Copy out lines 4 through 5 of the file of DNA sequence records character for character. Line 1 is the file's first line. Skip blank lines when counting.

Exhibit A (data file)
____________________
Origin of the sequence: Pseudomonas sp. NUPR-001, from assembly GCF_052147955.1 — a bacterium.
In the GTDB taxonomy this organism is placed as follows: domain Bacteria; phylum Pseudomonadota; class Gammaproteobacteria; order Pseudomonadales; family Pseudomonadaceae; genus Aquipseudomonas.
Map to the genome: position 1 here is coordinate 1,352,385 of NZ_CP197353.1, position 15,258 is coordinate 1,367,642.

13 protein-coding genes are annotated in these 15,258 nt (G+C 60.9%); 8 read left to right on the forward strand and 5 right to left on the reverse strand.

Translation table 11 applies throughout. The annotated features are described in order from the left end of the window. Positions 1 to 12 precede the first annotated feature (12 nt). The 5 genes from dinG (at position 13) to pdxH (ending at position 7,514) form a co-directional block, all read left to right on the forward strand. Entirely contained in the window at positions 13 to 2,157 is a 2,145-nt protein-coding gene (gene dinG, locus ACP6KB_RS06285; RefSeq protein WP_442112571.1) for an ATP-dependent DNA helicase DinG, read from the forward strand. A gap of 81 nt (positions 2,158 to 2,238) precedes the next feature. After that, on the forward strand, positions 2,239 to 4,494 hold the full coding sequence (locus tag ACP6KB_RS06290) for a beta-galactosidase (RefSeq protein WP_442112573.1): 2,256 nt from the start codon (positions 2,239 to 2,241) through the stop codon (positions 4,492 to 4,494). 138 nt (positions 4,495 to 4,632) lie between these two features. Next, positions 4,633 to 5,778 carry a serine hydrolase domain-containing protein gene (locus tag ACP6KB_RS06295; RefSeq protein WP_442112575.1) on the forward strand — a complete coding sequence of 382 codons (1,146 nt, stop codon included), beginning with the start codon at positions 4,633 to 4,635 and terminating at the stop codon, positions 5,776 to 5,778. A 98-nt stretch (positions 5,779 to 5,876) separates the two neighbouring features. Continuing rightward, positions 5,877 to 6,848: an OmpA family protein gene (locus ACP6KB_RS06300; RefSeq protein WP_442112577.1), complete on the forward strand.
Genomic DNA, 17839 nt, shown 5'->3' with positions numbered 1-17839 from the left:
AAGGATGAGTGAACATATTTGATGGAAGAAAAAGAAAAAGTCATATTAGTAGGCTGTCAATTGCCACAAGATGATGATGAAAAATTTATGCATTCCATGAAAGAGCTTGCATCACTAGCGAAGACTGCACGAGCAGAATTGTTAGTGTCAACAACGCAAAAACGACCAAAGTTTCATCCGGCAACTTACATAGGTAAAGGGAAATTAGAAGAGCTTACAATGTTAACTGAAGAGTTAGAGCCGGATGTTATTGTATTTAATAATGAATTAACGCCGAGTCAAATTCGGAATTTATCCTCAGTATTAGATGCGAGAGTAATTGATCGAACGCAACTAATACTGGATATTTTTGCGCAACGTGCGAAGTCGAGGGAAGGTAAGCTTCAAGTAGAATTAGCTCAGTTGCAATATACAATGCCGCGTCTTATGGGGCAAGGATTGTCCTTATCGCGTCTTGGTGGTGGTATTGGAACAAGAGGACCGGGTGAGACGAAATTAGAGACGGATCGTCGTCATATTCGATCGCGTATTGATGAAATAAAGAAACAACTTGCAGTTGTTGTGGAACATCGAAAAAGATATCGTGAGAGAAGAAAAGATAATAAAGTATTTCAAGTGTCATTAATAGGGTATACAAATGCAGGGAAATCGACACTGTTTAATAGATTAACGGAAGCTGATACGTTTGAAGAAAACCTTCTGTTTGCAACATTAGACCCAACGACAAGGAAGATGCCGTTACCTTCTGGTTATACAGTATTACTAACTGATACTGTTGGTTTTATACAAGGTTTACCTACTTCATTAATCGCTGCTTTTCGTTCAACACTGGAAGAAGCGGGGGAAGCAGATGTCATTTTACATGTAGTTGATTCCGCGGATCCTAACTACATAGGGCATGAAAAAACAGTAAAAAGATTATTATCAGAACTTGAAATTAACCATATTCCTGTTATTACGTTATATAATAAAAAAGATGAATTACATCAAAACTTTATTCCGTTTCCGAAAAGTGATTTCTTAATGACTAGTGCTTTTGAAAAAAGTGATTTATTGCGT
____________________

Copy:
13 protein-coding genes are annotated in these 15,258 nt (G+C 60.9%); 8 read left to right on the forward strand and 5 right to left on the reverse strand.

Translation table 11 applies throughout. The annotated features are described in order from the left end of the window. Positions 1 to 12 precede the first annotated feature (12 nt). The 5 genes from dinG (at position 13) to pdxH (ending at position 7,514) form a co-directional block, all read left to right on the forward strand. Entirely contained in the window at positions 13 to 2,157 is a 2,145-nt protein-coding gene (gene dinG, locus ACP6KB_RS06285; RefSeq protein WP_442112571.1) for an ATP-dependent DNA helicase DinG, read from the forward strand. A gap of 81 nt (positions 2,158 to 2,238) precedes the next feature. After that, on the forward strand, positions 2,239 to 4,494 hold the full coding sequence (locus tag ACP6KB_RS06290) for a beta-galactosidase (RefSeq protein WP_442112573.1): 2,256 nt from the start codon (positions 2,239 to 2,241) through the stop codon (positions 4,492 to 4,494). 138 nt (positions 4,495 to 4,632) lie between these two features. Next, positions 4,633 to 5,778 carry a serine hydrolase domain-containing protein gene (locus tag ACP6KB_RS06295; RefSeq protein WP_442112575.1) on the forward strand — a complete coding sequence of 382 codons (1,146 nt, stop codon included), beginning with the start codon at positions 4,633 to 4,635 and terminating at the stop codon, positions 5,776 to 5,778. A 98-nt stretch (positions 5,779 to 5,876) separates the two neighbouring features. Continuing rightward, positions 5,877 to 6,848: an OmpA family protein gene (locus ACP6KB_RS06300; RefSeq protein WP_442112577.1), complete on the forward strand.